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World Building Made Easy(er)

© 2004 Deborah Hale

I had thought of calling this article ďA Slackerís Guide to World BuildingĒ but the more I thought about it, the more I realized that fantasy world building really isnít for slackers. However, I did come up with a few suggestions that may help you construct the richest, most believable fantasy world for your investment of time and effort.

Ground your fantasy in reality

When I studied for my degree in education, I was taught that learning takes place when we assimilate new information into the framework of our previous knowledge. The closer a piece of new information is to something we already know, the easier it is to learn. Likewise, I believe the closer fantastic elements of your world are to what readers already know, the easier it will be for them to believe.

That doesnít mean your fantasy world has to be only a step or two removed from 21st century Cleveland. Perhaps you draw on a fairy tale landscape with which most readers are very familiar. Or history can be your friend. If you have a society of sea-raiders, read up on the Norsemen and consider adapting some elements of their culture. If your world revolves around a sophisticated Ďcourtí with lots of intrigue, a little research on the Medici or the Byzantine Empire might provide you with a strong foundation to build upon.

Go deep where it counts

If some element of your world is especially important to your story, spend time developing it to its fullest. If your heroine is a bard, you may need to dream up an instrument for her to play and write some songs for her to sing. If your story involves a seafaring culture, you may need to know a lot about types of ships, rigging, navigation, and so on. You may not be able to give that same depth of attention to other elements of your world that are less important to the story. But because you have developed these most vital areas, chances are readers will focus on them and not notice other places where you had to use broader brush strokes.

A matter of scale

A flat, circular world suspended on the back of a turtle is a stretch for even the most willing reader to believe. But Terry Pratchett has concentrated most of his 25+ Discworld stories in the city of Anhk-Morpork, creating a lively, complex, thoroughly believable environment in which his colorful characters can interact. If yours is a road story, taking place in the countryside, donít waste time developing the city structure of your world. Conversely, if all your action takes place in an urban court setting, spend time on architecture, political structures and etiquette, not flora and fauna your reader will never encounter.

A unifying concept

It drives me nuts reading about fictional characters who have been created using inventories of random characteristics. For instance a hero who owns a German Shepherd, drives a convertible and likes country music, all selected arbitrarily by the author. A fictional character feels more real to me if those attributes have a unifying concept Ė say the hero being a repressed romantic. What kind of car would a guy like that drive? What type of pet would he own, if any?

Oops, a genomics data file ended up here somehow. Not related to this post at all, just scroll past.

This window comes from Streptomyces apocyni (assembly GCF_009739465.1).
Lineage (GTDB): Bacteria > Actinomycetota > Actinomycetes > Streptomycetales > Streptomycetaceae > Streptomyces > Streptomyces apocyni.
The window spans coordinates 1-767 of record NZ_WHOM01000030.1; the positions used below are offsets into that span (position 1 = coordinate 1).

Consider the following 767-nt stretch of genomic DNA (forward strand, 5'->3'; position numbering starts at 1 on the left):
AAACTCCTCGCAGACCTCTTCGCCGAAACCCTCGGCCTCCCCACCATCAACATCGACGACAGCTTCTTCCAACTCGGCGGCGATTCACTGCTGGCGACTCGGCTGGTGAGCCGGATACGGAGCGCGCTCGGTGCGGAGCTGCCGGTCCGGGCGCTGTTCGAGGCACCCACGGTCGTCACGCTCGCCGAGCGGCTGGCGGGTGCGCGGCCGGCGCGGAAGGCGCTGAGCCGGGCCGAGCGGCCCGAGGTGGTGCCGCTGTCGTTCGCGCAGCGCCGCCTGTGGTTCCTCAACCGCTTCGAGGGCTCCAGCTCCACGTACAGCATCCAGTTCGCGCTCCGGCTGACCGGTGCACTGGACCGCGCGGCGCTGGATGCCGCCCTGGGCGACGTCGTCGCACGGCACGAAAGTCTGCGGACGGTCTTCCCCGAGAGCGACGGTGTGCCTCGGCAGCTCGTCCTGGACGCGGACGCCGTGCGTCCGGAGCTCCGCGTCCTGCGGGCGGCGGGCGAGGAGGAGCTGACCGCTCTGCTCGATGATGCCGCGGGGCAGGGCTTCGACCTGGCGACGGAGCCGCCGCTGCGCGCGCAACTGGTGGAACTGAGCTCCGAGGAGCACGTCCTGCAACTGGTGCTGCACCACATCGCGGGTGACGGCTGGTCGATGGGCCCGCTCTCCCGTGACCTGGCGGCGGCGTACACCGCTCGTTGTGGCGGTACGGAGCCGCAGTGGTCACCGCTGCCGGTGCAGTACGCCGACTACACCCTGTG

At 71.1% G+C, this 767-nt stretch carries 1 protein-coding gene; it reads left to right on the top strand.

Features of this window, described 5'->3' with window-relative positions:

Similarly, if you want to get the most out of your world building, donít dream up interesting currency, religious beliefs, and social customs each in a vacuum. Characterize the society youíre writing about, then consider how your unifying concept would impact everything in that culture. Frank Herbertís desert world in his Dune series is a perfect example of a strong unifying concept. The Fremen donít wear those suits just because they look cool. Itís a matter of survival in the desert environment. That goes for what they eat, how their society is structured, their religious beliefs, the works. All those pieces fit together like a magnificent symphony without a single jarring note.

What is the unifying concept of your world? Perhaps, like Herbertís, it is the physical environment. It might be a spiritual belief or a particular animal they rely on for survival. Think about how it will affect the type of government, the economy, family structure, food, architecture, and everything else. Often this saves time because it narrows down the possibilities, and it results in a more credible fantasy world.

Make world building serve your story

I met my husband at a campus bookstore on the morning Tolkienís Silmarillion was released. To this day two copies of that book sit in our fantasy collection having never been read all the way to the end, despite several valiant attempts. The book is a phenomenal tour de force of world building, but since it serves no story, it is as gripping to read as a textbook on medieval history. When that same material infused a compelling narrative like The Hobbit or The Lord of the Rings, two fantasy classics were born.

Donít sacrifice story for the sake of world building. Resist lavishing so much effort on world building that youíre tempted to show off by writing at length about some obscure detail that interrupts the flow of your narrative and loses your reader. Instead, turn your characters loose in your roughly sketched world. Watch where they go, what they do and who they interact with. They may get involved in some activity that requires you to stop and do more thinking to flesh out that aspect of their world. Or you may need to come up with a creative reason to explain some story event.

Thatís one way otherworld fantasy is easier to write than other types of fiction Ė you donít have to make your story conform to known historical or scientific facts. You get to make those up as you go along!

 

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